At least in TLC's little corner of the earth, we can minimise the suffering our human presence causes and teach our children about the real price is of what they put on their plate. If they decide to become a vegetarian we'll definitely support them. Now that I'm beginning to see, practically, what it takes to produce different types of food I think it's not unreasonable for us to at least look at slightly scaling down our use of meat products and consider alternative, more sustainable options.   

On the upside. Everyone is very happy with our 44 chickens in the freezer!!! That's going to be four meals for TLC! The biggest one was just under 2.5 kg(about 5.5lbs) My workers are looking forward to the heads, feet, intestines and kidneys and actually right now just pulled me away so I can dispense it to them :o)

  Lastly, While I was at the Abattoir the week before to make arrangements for yesterday I happened to run into a gentleman who makes pies (which I have also happened to try) and sells them at the local farmers market. He grows all his own chickens for the pies ORGANICALLY! So with the money I saved with these chickens I offered to buy 9 dozen of his delicious pies ( to make it worth his while ;o) and he is coming tomorrow to deliver them and give me a few pointers on growing happier, healthier chickens that are healthier to eat. He also gets his chicken food for less than I do so I'm sure his input will be valuable!

Sorry if the post was a little depressing but it's because the situation is unsatisfactory and we are just beginning down a road to come up with a solution.


Friday, February 11, 2011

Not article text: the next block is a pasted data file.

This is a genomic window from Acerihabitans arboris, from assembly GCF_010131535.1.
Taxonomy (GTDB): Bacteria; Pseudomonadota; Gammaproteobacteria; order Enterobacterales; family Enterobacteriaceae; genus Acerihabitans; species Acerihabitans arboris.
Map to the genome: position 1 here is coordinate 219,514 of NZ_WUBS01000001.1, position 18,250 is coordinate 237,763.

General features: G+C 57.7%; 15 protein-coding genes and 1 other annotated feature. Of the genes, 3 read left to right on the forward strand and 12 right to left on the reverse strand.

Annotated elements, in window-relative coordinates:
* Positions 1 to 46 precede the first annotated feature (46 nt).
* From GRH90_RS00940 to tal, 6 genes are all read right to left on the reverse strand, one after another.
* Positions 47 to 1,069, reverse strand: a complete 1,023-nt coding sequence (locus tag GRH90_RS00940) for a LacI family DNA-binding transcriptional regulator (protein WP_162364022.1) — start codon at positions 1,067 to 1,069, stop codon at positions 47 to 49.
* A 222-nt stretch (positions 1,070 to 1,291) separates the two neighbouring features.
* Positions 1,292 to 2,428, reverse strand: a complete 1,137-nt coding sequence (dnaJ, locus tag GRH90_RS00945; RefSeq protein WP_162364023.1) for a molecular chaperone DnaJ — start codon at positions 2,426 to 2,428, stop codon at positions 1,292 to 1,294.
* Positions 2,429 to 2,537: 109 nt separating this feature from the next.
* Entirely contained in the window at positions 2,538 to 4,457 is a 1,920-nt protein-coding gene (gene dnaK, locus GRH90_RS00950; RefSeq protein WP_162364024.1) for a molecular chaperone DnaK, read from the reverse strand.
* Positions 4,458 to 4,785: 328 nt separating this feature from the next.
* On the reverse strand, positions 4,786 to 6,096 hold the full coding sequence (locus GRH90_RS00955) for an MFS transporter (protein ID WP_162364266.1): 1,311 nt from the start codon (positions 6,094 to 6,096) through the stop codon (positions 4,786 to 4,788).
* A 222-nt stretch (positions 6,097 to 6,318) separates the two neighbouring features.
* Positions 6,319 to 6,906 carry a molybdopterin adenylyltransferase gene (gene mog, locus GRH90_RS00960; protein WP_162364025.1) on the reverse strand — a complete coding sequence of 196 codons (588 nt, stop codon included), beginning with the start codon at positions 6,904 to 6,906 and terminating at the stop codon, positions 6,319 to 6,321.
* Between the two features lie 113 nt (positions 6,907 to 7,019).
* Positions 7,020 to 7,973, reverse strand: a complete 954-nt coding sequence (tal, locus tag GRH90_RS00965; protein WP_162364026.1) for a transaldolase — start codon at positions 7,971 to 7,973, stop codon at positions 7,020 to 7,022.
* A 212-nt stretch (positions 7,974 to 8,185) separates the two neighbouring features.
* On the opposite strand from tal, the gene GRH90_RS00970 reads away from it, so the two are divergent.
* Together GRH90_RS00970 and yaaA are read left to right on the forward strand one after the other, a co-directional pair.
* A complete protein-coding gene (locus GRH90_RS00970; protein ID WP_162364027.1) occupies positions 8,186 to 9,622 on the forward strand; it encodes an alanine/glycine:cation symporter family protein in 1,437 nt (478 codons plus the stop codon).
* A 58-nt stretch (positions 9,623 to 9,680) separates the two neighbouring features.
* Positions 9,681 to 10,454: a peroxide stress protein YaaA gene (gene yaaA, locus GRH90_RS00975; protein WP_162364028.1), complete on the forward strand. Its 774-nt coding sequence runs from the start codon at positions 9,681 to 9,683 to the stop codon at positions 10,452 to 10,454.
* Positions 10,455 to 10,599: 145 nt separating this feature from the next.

A Goat Gloat.

So last Saturday I took Benji and Keiran down to Bloemfontein, a city about 4 hours from Jo'burg, to buy a goat for the farm. They were having the National Mich Goat Sale so I decided I had better not miss the opportunity to get a good stud.
They actually had to squish in the front most of the way and we were giving Kieran a bit of a hard time
but we all survived.
The auction was scheduled to be at the end of the show that they had at the end of the week. I couldn't make the show, which may have been useful as I might have been able to get some young ewes/does but all the female goats for sale were in milk or not the breed I'm after so I'm looking around for a breeder now to get our man goat some company.

There were 65 lots and the bucks came out last. There was a very impressive young specimen under a year old who had won loads of things. I put a bid on him but he eventually went for R7000!! The most at the auction. My goat, lot 49, had a number of accolades. He's about 1 year and 5 months and his mother and grandmother both had very high milk yields. His mothers lifetime yield by her 3rd lactation was 2539 kilograms and the Grandmother was 6079 kg by her 6th lactation.

Keiran being wierd at a nice chinese retaurant in Bloem.

Benji, Making sure the last bite went down.

                                                          Sunrise at the hotel. Time to go!

I'm not a goat auction pro but they seemed like the kind of numbers I was looking for and they were the highest of those details in the whole auction so I was pretty happy with my purchase. I wanted to make sure he had a Friend or not get a goat at all but I had to take the opportunity and I'm working hard at getting him some company. His new paddock is just about ready for him. He's been staying in the new chicken cage over the past week. I tried to put him in a paddock but he jumped straight out.  He seems pretty content where he is but there's not much space to jump around. I've taken him out for a couple walks to exercise him but he is actually very strong and it becomes more of a workout for me.

When I loaded him up I tied a tarp to the front of the trailer so the wind didn't get him the whole way home.

Everyone came to admire him when he got home.

He can get between 80 and 85 kilogrammes when he's fully grown. 

He'll be in his new home by Monday. I'll keep you updated. 

Thanks to Ricoh again for our newest addition to the farm. With thier help I'll be upadating this soon with the arrival of the girls!

Tuesday, February 8, 2011

Our new Chicken Cage. - The Chook Dome 4000 -